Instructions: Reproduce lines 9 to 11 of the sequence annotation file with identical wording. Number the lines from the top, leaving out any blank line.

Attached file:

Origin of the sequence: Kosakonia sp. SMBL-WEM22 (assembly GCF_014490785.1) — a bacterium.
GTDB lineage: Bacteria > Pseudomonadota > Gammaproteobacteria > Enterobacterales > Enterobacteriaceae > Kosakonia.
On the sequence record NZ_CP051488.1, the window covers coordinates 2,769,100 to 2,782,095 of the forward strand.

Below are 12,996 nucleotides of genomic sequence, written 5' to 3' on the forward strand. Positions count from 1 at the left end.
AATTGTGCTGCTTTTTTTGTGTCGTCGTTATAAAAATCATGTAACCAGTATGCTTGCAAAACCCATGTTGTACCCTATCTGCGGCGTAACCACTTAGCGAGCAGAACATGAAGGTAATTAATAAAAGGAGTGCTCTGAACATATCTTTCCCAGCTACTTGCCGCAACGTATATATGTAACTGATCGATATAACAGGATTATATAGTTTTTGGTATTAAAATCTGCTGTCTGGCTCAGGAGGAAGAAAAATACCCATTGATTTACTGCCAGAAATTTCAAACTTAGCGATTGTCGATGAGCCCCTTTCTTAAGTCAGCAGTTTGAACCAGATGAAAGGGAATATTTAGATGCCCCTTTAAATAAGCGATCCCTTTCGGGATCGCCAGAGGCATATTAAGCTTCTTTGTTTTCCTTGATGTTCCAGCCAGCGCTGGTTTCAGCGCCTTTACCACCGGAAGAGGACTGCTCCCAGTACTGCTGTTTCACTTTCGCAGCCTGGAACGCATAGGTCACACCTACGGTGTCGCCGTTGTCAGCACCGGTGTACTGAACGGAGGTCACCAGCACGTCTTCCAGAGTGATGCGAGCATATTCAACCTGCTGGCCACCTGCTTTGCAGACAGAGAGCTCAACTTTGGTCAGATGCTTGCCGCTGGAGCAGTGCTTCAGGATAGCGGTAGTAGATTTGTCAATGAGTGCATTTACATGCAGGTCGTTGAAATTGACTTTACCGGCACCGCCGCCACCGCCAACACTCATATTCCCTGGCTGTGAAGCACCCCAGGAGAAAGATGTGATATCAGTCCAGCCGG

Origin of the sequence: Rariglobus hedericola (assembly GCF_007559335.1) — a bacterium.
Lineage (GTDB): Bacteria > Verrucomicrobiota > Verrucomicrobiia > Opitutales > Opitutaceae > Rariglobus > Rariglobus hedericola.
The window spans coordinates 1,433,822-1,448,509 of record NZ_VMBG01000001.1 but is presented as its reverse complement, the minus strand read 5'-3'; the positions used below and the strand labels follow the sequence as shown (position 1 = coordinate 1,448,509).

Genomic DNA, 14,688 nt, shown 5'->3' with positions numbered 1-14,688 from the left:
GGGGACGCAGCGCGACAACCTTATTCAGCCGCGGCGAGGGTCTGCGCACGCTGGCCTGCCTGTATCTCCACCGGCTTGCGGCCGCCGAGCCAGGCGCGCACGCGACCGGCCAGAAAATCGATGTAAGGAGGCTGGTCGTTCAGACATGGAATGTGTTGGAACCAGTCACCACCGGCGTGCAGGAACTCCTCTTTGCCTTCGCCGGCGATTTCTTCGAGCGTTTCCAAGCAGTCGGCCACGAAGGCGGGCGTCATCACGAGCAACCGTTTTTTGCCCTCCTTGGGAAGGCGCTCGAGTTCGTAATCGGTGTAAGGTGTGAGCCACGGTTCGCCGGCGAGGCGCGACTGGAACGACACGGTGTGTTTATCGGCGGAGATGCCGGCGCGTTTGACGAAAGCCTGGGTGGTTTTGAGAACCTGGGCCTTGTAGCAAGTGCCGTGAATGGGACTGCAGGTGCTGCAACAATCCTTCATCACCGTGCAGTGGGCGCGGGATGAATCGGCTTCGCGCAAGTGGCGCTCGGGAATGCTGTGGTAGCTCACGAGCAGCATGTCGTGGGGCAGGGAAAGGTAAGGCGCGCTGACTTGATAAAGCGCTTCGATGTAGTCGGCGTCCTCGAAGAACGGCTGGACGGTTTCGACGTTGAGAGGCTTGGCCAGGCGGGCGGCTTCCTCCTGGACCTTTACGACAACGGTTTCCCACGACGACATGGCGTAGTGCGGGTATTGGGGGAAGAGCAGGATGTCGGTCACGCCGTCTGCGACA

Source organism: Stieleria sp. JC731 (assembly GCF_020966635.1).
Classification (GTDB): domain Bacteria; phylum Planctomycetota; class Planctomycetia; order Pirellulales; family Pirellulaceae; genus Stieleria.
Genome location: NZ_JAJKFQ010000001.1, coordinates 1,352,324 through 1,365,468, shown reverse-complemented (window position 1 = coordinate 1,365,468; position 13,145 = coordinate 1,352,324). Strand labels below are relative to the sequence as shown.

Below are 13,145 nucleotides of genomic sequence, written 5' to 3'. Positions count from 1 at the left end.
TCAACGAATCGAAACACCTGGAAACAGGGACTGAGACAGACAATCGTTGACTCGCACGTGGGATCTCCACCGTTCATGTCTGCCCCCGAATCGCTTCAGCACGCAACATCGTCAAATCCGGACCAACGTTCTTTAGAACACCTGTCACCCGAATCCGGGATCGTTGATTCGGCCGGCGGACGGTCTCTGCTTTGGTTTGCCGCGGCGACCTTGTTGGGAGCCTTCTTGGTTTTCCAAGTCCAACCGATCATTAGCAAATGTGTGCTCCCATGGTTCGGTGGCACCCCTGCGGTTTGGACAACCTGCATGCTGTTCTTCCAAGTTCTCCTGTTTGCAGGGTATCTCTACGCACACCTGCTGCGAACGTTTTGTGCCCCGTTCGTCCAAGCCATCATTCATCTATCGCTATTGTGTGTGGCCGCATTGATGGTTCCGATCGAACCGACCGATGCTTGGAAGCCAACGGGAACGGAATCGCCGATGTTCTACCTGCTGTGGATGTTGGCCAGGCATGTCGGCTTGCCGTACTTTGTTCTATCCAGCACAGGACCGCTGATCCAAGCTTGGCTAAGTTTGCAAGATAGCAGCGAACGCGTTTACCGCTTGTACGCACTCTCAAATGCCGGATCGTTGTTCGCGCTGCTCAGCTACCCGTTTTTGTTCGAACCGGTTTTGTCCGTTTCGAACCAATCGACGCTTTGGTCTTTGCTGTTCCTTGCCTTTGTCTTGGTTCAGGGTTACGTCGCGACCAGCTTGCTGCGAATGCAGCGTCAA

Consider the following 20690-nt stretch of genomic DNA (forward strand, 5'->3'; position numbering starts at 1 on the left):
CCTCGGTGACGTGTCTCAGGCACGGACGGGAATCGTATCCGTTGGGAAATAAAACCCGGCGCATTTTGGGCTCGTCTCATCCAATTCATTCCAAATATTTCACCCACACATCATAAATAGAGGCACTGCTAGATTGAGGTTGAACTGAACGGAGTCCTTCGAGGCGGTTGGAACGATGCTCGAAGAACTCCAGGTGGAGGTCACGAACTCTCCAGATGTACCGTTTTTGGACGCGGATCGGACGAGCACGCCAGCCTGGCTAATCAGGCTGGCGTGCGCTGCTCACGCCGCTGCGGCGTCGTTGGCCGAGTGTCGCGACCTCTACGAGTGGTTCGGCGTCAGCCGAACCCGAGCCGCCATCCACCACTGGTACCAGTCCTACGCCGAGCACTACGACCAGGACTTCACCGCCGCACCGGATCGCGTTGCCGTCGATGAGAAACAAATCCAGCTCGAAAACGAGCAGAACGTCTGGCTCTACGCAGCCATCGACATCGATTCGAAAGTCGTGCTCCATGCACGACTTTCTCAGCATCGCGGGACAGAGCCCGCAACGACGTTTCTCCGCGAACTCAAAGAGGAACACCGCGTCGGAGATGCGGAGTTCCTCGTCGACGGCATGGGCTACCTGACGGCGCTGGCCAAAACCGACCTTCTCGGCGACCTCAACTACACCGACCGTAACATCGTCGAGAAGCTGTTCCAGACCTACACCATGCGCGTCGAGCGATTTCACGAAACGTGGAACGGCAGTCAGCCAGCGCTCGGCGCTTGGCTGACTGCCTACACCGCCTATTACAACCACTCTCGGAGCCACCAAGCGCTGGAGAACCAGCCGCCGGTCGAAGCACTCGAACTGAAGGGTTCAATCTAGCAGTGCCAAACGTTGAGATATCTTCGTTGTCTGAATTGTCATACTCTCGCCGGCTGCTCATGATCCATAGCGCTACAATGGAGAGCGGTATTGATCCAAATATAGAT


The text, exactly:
Genomic DNA, 14,688 nt, shown 5'->3' with positions numbered 1-14,688 from the left:
GGGGACGCAGCGCGACAACCTTATTCAGCCGCGGCGAGGGTCTGCGCACGCTGGCCTGCCTGTATCTCCACCGGCTTGCGGCCGCCGAGCCAGGCGCGCACGCGACCGGCCAGAAAATCGATGTAAGGAGGCTGGTCGTTCAGACATGGAATGTGTTGGAACCAGTCACCACCGGCGTGCAGGAACTCCTCTTTGCCTTCGCCGGCGATTTCTTCGAGCGTTTCCAAGCAGTCGGCCACGAAGGCGGGCGTCATCACGAGCAACCGTTTTTTGCCCTCCTTGGGAAGGCGCTCGAGTTCGTAATCGGTGTAAGGTGTGAGCCACGGTTCGCCGGCGAGGCGCGACTGGAACGACACGGTGTGTTTATCGGCGGAGATGCCGGCGCGTTTGACGAAAGCCTGGGTGGTTTTGAGAACCTGGGCCTTGTAGCAAGTGCCGTGAATGGGACTGCAGGTGCTGCAACAATCCTTCATCACCGTGCAGTGGGCGCGGGATGAATCGGCTTCGCGCAAGTGGCGCTCGGGAATGCTGTGGTAGCTCACGAGCAGCATGTCGTGGGGCAGGGAAAGGTAAGGCGCGCTGACTTGATAAAGCGCTTCGATGTAGTCGGCGTCCTCGAAGAACGGCTGGACGGTTTCGACGTTGAGAGGCTTGGCCAGGCGGGCGGCTTCCTCCTGGACCTTTACGACAACGGTTTCCCACGACGACATGGCGTAGTGCGGGTATTGGGGGAAGAGCAGGATGTCGGTCACGCCGTCTGCGACA

Source organism: Stieleria sp. JC731 (assembly GCF_020966635.1).